Ligamentum flavum cysts (LFC) are uncommon and their differentiation from other Juxta-facetal cysts & epidural cystic lesions is difficult based on imaging techniques. We present one such rare case of ligamentum flavum cyst with relevant review of the literature. An eighty-eight years male presented with progressively worsening radicular symptom in the left lower limb. His neurological examination was unremarkable. Magnetic resonance imaging of lumbar spine revealed an epidural cystic lesion narrowing the left lateral recess. Intra-operatively, a mass was found originating from ventral surface of ligamentum flavum. Pathological examination was suggestive of fibro-collagenous tissue without synovial lining. The exact pathogenic mechanism for the formation of LFCs is not well understood. Association with segmental instability and degenerative conditions of spine is postulated. They are commonly seen at the mobile junctional levels of the spine. Persistent micro-traumatic events with abnormal movement maybe contributory to their origin. They present either with radiculopathy or neurogenic claudication symptoms owing to compressive effect on adjacent neural structure. LFC should be considered as a differential in patients with radicular pain or claudication symptoms with epidural cystic lesion seen on MRI. Complete excision of such lesion provides excellent pain relief in symptomatic individuals.
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http://dx.doi.org/10.4103/0028-3886.299172DOI Listing
June 2021

Spinal osteoid osteoma: Surgical resection and review of literature.

Surg Neurol Int 2020 25;11:308. Epub 2020 Sep 25.

Spine Services, Indian Spinal Injuries Centre, New Delhi, India.

Background: Osteoid osteoma (OO) is a rare benign tumor of the spine that involves the posterior elements with 75% tumors involving the neural arch. The common presenting symptoms include back pain, deformity like scoliosis, and rarely radiculopathy.

Methods: From 2011 to 2017, we evaluated cases of OO managed by posterior surgical resection while also reviewing the appropriate literature.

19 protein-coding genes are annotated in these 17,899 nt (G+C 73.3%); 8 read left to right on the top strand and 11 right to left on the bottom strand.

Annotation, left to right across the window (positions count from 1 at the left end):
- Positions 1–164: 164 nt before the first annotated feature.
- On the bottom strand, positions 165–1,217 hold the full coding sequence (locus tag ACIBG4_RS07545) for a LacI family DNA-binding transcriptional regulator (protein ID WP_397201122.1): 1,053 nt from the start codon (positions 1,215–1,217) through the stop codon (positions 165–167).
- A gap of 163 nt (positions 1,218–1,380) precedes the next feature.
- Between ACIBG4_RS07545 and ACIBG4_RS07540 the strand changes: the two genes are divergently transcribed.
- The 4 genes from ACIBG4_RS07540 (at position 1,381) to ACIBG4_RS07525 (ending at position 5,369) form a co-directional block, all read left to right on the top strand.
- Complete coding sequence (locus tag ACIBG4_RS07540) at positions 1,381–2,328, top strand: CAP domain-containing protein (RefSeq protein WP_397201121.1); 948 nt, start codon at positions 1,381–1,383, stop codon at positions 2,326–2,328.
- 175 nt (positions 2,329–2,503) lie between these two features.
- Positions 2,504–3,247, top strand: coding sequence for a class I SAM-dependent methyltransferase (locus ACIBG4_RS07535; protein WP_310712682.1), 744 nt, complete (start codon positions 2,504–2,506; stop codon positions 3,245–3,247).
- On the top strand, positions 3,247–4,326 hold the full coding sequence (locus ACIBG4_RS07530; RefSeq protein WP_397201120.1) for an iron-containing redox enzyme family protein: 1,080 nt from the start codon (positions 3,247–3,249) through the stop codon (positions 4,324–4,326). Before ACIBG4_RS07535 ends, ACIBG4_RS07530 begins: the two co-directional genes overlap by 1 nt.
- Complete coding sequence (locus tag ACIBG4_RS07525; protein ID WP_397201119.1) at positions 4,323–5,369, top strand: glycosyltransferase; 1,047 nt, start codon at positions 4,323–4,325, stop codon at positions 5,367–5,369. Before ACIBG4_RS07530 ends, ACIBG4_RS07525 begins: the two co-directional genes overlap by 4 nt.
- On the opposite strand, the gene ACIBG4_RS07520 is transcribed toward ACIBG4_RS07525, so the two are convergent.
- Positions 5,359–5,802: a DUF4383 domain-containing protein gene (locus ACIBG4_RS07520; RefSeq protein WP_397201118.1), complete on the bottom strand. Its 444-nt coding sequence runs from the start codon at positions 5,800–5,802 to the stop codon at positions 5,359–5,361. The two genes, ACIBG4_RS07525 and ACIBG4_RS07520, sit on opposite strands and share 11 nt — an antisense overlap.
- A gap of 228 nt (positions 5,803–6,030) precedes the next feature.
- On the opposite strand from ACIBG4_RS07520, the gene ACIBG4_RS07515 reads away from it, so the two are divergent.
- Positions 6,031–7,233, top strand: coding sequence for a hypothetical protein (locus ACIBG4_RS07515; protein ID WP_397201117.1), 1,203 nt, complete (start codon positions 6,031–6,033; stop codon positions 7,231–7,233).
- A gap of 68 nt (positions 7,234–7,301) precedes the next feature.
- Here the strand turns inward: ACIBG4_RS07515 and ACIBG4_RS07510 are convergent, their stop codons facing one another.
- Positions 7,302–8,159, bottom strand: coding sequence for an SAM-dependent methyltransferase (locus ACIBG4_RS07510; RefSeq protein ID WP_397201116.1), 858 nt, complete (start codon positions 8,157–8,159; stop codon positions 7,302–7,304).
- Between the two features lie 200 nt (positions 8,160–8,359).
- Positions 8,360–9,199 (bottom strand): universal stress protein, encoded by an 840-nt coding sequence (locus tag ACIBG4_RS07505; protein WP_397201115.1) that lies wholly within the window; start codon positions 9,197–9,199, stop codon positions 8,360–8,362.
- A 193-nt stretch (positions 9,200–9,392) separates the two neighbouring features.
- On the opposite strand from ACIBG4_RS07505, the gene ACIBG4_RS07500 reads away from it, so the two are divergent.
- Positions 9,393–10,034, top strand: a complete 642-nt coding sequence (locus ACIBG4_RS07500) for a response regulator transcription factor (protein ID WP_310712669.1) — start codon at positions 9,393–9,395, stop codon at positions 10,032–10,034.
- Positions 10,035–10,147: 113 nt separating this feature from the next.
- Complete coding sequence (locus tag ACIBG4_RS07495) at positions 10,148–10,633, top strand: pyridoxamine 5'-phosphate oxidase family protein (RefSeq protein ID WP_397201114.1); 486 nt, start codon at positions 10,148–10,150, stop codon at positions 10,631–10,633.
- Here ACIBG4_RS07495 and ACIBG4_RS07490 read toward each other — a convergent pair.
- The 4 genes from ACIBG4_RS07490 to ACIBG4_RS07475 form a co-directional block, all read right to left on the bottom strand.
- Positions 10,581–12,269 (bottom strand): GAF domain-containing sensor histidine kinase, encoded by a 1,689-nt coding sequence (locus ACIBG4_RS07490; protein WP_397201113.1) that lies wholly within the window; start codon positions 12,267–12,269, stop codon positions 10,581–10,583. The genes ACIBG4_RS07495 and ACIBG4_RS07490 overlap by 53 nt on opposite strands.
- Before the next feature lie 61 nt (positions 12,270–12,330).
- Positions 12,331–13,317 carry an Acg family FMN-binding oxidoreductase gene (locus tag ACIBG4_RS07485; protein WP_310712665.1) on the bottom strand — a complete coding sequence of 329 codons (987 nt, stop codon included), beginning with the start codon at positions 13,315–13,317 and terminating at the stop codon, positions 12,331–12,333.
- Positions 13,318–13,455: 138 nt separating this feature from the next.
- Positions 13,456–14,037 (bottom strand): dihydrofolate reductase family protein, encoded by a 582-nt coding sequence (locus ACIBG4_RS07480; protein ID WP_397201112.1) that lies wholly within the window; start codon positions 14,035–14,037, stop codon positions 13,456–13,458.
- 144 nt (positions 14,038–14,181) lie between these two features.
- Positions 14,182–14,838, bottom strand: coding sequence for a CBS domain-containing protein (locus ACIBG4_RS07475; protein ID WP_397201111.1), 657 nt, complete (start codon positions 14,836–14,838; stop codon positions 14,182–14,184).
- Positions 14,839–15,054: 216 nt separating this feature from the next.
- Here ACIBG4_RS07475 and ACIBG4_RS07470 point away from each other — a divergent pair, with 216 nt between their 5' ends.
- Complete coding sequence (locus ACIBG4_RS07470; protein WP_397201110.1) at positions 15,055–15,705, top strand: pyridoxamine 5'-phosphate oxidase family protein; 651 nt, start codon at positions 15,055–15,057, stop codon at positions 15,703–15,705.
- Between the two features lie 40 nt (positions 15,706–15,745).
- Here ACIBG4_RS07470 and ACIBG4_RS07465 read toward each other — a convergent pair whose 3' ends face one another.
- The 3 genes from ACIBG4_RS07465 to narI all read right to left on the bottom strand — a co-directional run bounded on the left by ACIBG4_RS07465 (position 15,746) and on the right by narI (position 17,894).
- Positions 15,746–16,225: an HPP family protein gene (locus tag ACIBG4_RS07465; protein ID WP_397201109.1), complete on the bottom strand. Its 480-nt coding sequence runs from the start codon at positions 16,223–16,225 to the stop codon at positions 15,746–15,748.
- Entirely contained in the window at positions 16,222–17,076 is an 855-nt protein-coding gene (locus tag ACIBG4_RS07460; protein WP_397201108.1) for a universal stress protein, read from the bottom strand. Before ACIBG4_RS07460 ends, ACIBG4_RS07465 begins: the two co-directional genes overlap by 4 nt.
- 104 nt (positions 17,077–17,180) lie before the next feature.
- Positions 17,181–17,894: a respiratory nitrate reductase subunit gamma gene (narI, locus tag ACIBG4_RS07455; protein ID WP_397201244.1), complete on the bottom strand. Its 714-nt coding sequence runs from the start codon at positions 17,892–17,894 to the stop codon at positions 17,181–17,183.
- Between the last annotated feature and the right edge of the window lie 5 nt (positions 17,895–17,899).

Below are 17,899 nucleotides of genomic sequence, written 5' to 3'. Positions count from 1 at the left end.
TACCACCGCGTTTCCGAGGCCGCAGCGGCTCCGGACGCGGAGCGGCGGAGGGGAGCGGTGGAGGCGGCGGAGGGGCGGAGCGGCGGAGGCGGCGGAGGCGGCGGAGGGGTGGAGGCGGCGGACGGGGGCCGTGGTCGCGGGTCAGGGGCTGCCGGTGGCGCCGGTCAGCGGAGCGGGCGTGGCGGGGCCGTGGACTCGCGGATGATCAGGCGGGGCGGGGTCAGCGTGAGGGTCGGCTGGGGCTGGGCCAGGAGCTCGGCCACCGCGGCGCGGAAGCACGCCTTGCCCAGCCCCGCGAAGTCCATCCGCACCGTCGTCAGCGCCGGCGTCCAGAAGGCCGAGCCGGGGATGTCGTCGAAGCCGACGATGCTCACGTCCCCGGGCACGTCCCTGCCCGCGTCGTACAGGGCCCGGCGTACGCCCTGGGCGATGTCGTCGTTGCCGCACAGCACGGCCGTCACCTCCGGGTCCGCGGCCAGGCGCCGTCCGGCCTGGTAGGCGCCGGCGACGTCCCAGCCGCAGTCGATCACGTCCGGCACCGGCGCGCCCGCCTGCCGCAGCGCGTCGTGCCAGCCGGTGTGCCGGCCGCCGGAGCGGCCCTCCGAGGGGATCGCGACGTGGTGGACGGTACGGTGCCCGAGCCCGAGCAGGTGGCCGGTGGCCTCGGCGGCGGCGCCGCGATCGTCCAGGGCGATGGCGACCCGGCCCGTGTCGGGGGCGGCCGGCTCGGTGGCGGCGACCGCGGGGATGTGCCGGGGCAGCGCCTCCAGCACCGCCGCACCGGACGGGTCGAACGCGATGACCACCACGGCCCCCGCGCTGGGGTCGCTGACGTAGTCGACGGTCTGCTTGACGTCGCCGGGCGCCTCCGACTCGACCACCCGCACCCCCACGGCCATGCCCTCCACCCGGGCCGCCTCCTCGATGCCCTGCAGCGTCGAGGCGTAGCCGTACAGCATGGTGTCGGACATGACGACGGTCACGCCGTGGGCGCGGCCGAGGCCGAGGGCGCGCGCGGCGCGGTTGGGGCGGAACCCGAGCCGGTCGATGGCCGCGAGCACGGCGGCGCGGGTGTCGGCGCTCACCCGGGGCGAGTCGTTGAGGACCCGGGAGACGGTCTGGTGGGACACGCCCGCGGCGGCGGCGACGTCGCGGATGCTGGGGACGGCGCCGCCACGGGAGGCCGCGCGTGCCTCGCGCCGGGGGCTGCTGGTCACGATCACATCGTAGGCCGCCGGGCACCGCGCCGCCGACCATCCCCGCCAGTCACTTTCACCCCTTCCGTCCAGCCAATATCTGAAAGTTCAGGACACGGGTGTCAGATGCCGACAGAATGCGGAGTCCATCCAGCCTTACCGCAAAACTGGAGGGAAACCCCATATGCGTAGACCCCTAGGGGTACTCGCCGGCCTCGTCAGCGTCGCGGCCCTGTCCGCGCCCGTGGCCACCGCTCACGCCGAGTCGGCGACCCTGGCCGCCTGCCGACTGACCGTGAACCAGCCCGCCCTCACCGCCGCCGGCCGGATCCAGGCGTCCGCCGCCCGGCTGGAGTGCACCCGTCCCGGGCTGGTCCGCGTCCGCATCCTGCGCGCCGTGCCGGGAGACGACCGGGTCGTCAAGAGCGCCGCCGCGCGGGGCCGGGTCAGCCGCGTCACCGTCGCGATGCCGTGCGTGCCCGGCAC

Results: We assessed five patients (three males and two females) averaging 36.60 years of age diagnosed with spinal OOs. Two involved the lumbar posterior elements, two were thoracic, and one was in the C3 lateral mass. All patients underwent histopathological confirmation of OO. They were managed by posterior surgical resection with/without stabilization. No lesions recurred over the minimum follow-up period of 24 months.

Conclusion: Surgical excision is the optimal treatment modality for treating spinal OOs. The five patients in this study demonstrated good functional outcomes without recurrences. Further, the literature confirms that the optimal approach to these tumors is complete surgical excision with/without radiofrequency ablation.
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http://dx.doi.org/10.25259/SNI_510_2020DOI Listing
http://www.ncbi.nlm.nih.gov/pmc/articles/PMC7568094PMC
September 2020

Floating Vertebral Body Cement Ball After High-Viscosity-Cement Vertebroplasty for Lytic Defect: Report of 2 Cases.

Int J Spine Surg 2020 Aug 31;14(4):594-598. Epub 2020 Jul 31.

Ohio State University Wexner Medical Center and Arthur G. James Cancer Hospital, Columbus, Ohio.

Background: Percutaneous vertebroplasty (PVP) is an effective procedure for painful pathological vertebral fractures. High-viscosity cement is the preferred choice for vertebroplasty given its low risk of extravasation. We describe here 2 cases of high-viscosity cement vertebroplasty in large lytic defects and associated complications.

Case Description: Case 1 describes PVP in an 89-year-old male patient with L1 pathological fracture from prostrate metastasis. Case 2 describes PVP in a 68-year-old male with T7 and T8 vertebral fractures from multiple myeloma. In both cases, high-viscosity cement was used to fill large lytic cavities. This resulted in poor interdigitation of the cement with the trabeculae forming an unstable floating cement ball and dangerous retrieval of the cement trocar needle. The implications of this occurrence have been described.

Conclusions: High-viscosity-cement vertebroplasty in large lytic defects needs to be done with caution. The potential occurrence of poor cement interdigitation and the following complications can be catastrophic, and caution must be used.
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http://dx.doi.org/10.14444/7079DOI Listing
http://www.ncbi.nlm.nih.gov/pmc/articles/PMC7478018PMC
August 2020

Overview of the management of primary tumors of the spine.

Int J Neurosci 2020 Sep 28:1-15. Epub 2020 Sep 28.

Department of Neurosurgery, The Ohio State University and Wexner Medical Center, The James Cancer Hospital and Solvo Research Institute, Columbus, OH, USA.

Study Design: Narrative review.

Objective: To provide a narrative review for diagnosis and management of Primary spine tumors.

Methods: A detailed review of literature was done to identify relevant and well cited manuscripts to construct this narrative review.